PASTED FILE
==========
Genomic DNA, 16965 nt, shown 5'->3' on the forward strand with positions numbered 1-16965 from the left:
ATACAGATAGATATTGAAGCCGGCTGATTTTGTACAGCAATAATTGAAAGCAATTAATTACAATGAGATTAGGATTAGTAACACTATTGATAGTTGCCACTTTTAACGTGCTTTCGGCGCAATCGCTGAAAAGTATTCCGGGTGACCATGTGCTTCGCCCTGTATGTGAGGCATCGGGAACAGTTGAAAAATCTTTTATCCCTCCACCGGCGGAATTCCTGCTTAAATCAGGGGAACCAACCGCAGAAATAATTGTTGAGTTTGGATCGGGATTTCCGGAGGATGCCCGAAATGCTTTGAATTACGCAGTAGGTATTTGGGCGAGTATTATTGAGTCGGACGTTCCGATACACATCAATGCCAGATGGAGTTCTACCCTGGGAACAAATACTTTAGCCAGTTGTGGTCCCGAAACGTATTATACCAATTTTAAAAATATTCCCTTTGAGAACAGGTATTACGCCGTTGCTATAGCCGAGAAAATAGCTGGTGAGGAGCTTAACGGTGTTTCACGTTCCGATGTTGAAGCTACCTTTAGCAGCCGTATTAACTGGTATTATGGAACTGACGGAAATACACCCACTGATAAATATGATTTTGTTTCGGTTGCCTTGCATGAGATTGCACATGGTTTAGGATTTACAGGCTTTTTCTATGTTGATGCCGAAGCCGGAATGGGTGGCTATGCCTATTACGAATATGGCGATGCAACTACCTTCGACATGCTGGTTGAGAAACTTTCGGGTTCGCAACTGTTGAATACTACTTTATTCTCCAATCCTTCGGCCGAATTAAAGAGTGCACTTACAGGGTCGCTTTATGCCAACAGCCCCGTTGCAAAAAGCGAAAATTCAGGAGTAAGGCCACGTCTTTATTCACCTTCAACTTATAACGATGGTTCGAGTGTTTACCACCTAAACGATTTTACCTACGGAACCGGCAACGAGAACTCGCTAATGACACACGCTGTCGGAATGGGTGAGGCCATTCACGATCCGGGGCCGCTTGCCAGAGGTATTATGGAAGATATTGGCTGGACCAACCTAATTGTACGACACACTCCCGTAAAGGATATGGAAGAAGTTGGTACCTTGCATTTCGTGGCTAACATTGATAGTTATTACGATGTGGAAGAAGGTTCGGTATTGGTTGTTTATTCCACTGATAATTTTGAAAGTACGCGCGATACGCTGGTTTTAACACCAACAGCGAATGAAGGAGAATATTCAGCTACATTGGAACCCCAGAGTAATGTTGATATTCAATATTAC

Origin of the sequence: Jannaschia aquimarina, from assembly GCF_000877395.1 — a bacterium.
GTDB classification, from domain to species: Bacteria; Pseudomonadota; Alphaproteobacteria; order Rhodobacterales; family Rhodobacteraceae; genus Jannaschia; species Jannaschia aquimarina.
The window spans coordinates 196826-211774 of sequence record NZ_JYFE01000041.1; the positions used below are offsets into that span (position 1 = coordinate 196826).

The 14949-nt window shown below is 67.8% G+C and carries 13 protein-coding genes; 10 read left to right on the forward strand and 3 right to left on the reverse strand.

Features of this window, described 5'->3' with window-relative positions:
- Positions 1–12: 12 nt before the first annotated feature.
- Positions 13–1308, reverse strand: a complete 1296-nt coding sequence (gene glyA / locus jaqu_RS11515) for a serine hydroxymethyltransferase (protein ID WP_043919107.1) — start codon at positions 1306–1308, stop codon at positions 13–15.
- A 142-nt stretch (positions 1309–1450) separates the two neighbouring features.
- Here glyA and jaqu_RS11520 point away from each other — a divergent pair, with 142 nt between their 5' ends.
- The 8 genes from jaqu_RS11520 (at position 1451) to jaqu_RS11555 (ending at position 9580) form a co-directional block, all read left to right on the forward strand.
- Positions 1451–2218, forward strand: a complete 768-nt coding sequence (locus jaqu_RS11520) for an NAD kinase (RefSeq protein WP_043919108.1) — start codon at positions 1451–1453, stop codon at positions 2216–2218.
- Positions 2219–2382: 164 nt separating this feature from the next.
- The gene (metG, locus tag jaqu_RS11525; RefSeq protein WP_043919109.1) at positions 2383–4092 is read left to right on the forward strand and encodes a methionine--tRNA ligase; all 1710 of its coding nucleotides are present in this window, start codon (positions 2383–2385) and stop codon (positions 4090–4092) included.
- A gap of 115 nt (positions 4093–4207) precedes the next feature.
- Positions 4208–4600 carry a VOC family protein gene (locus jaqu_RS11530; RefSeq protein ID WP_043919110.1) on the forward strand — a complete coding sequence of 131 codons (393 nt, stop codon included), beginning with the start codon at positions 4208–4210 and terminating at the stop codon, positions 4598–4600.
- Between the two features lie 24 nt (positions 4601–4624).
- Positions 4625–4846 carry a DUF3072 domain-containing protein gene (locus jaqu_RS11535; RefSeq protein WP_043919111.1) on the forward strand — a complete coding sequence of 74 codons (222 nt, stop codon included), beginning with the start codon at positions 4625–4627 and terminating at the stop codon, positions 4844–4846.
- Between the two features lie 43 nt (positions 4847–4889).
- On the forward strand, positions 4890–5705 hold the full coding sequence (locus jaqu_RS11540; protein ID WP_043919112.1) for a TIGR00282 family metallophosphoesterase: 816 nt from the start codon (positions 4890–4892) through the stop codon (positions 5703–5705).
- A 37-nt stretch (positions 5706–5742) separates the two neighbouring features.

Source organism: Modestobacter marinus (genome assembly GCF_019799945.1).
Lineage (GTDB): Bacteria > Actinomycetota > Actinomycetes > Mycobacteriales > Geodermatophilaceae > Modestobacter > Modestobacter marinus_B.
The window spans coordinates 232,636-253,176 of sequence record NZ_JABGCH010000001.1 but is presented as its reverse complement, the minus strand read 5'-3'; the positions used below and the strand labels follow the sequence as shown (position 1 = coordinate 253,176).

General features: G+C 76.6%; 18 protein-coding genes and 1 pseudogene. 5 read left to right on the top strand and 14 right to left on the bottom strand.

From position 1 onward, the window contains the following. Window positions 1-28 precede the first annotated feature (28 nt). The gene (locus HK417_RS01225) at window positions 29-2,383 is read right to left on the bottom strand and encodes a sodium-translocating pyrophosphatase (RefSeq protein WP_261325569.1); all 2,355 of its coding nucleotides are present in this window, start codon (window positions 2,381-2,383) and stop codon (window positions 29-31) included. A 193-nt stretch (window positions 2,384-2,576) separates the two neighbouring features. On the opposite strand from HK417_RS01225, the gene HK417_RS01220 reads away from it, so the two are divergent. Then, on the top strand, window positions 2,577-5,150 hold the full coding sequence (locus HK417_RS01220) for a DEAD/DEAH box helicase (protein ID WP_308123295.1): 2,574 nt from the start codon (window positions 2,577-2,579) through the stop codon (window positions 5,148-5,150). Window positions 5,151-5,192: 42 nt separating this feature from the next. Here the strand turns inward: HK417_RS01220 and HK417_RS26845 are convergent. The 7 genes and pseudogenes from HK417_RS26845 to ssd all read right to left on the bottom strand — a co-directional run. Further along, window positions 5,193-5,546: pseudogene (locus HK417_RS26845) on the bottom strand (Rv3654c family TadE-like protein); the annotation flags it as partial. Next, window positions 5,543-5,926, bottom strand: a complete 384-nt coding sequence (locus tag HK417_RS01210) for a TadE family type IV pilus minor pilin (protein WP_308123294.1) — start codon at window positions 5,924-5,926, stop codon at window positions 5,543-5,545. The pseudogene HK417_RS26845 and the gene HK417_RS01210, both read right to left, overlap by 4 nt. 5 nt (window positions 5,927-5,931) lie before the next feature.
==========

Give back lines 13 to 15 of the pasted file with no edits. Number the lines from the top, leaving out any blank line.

- Positions 1451–2218, forward strand: a complete 768-nt coding sequence (locus jaqu_RS11520) for an NAD kinase (RefSeq protein WP_043919108.1) — start codon at positions 1451–1453, stop codon at positions 2216–2218.
- Positions 2219–2382: 164 nt separating this feature from the next.
- The gene (metG, locus tag jaqu_RS11525; RefSeq protein WP_043919109.1) at positions 2383–4092 is read left to right on the forward strand and encodes a methionine--tRNA ligase; all 1710 of its coding nucleotides are present in this window, start codon (positions 2383–2385) and stop codon (positions 4090–4092) included.